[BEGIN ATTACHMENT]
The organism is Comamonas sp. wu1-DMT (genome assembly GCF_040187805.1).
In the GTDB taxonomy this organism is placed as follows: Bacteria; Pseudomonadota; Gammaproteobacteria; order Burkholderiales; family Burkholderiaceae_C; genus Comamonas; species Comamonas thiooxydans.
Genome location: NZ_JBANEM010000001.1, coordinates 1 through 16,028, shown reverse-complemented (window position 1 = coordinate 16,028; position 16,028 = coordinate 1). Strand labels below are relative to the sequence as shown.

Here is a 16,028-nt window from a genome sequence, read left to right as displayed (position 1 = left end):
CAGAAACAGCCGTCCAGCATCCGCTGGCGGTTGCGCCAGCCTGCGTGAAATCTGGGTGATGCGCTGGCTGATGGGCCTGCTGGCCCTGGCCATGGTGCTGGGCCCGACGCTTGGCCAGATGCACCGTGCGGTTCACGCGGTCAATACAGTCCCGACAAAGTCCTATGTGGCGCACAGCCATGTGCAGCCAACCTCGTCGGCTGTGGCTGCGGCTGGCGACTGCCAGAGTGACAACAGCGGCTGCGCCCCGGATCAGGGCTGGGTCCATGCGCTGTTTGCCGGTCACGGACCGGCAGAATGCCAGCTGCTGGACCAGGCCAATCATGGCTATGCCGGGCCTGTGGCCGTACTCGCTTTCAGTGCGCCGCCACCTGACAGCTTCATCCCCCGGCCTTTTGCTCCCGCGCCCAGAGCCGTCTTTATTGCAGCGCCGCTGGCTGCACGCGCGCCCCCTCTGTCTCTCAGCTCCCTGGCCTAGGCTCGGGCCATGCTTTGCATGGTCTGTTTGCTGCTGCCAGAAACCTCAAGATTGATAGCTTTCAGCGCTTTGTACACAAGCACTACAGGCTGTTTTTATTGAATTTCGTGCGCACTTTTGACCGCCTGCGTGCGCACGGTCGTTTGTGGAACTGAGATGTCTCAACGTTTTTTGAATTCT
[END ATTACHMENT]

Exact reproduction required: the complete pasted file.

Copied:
The organism is Comamonas sp. wu1-DMT (genome assembly GCF_040187805.1).
In the GTDB taxonomy this organism is placed as follows: Bacteria; Pseudomonadota; Gammaproteobacteria; order Burkholderiales; family Burkholderiaceae_C; genus Comamonas; species Comamonas thiooxydans.
Genome location: NZ_JBANEM010000001.1, coordinates 1 through 16,028, shown reverse-complemented (window position 1 = coordinate 16,028; position 16,028 = coordinate 1). Strand labels below are relative to the sequence as shown.

Here is a 16,028-nt window from a genome sequence, read left to right as displayed (position 1 = left end):
CAGAAACAGCCGTCCAGCATCCGCTGGCGGTTGCGCCAGCCTGCGTGAAATCTGGGTGATGCGCTGGCTGATGGGCCTGCTGGCCCTGGCCATGGTGCTGGGCCCGACGCTTGGCCAGATGCACCGTGCGGTTCACGCGGTCAATACAGTCCCGACAAAGTCCTATGTGGCGCACAGCCATGTGCAGCCAACCTCGTCGGCTGTGGCTGCGGCTGGCGACTGCCAGAGTGACAACAGCGGCTGCGCCCCGGATCAGGGCTGGGTCCATGCGCTGTTTGCCGGTCACGGACCGGCAGAATGCCAGCTGCTGGACCAGGCCAATCATGGCTATGCCGGGCCTGTGGCCGTACTCGCTTTCAGTGCGCCGCCACCTGACAGCTTCATCCCCCGGCCTTTTGCTCCCGCGCCCAGAGCCGTCTTTATTGCAGCGCCGCTGGCTGCACGCGCGCCCCCTCTGTCTCTCAGCTCCCTGGCCTAGGCTCGGGCCATGCTTTGCATGGTCTGTTTGCTGCTGCCAGAAACCTCAAGATTGATAGCTTTCAGCGCTTTGTACACAAGCACTACAGGCTGTTTTTATTGAATTTCGTGCGCACTTTTGACCGCCTGCGTGCGCACGGTCGTTTGTGGAACTGAGATGTCTCAACGTTTTTTGAATTCT